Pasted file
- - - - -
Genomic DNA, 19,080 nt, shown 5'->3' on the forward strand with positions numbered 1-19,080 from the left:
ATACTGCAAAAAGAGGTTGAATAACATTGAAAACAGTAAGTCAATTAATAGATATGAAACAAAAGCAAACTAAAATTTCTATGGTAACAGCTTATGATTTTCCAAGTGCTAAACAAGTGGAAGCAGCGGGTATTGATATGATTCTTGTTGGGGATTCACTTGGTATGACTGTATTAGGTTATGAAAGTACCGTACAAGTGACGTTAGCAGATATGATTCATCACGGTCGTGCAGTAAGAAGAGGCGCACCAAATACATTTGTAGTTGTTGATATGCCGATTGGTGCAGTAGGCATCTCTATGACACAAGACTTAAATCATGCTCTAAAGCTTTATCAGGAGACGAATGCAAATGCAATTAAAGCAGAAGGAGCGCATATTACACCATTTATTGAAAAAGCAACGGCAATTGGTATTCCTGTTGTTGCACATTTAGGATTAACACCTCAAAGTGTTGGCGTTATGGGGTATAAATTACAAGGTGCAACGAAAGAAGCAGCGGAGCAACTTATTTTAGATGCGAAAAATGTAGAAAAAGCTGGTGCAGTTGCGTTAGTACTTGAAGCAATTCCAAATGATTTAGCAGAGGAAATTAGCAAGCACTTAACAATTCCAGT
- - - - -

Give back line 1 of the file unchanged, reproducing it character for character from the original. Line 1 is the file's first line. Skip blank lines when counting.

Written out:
Genomic DNA, 19,080 nt, shown 5'->3' on the forward strand with positions numbered 1-19,080 from the left: